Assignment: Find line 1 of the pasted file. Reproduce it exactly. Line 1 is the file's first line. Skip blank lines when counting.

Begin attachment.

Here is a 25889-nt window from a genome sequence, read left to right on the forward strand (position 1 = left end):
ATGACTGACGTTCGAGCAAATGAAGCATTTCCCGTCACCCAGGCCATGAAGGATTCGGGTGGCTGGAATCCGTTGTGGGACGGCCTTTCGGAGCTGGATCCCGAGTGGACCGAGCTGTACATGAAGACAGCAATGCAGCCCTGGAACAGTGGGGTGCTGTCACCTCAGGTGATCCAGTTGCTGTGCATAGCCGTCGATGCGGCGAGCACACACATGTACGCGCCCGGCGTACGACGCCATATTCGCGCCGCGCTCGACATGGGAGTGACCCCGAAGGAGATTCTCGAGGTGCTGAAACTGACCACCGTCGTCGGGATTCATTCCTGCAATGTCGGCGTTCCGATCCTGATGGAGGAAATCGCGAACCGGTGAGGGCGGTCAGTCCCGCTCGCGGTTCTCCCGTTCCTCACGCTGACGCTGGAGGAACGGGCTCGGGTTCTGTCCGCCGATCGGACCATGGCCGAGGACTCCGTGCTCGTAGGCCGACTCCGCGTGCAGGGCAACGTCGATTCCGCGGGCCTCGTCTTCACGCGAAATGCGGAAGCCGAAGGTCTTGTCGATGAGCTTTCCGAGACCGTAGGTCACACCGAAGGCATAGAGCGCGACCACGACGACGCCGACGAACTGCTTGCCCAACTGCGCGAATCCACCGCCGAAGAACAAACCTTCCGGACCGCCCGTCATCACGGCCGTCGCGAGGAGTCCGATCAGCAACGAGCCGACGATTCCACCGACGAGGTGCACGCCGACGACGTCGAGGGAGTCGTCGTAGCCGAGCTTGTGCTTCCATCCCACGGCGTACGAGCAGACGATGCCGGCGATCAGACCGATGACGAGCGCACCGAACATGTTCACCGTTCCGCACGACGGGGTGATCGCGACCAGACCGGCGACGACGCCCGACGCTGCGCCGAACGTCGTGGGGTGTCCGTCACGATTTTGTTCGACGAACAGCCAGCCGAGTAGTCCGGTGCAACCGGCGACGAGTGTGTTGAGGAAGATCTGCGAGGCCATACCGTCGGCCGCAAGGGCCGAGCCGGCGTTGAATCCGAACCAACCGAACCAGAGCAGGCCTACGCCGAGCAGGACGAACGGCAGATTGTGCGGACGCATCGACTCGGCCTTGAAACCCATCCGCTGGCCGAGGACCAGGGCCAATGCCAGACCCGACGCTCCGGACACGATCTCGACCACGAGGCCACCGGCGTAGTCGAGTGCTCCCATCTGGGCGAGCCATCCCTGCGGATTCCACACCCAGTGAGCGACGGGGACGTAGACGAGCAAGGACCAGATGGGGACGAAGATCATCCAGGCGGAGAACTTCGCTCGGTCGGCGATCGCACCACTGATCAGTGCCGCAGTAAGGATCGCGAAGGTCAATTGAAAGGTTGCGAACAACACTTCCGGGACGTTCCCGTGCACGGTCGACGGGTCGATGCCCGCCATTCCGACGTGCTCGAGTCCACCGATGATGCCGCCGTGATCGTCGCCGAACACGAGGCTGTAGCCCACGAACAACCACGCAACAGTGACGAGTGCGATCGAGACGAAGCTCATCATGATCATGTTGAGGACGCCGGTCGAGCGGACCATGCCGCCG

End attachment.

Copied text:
Here is a 25889-nt window from a genome sequence, read left to right on the forward strand (position 1 = left end):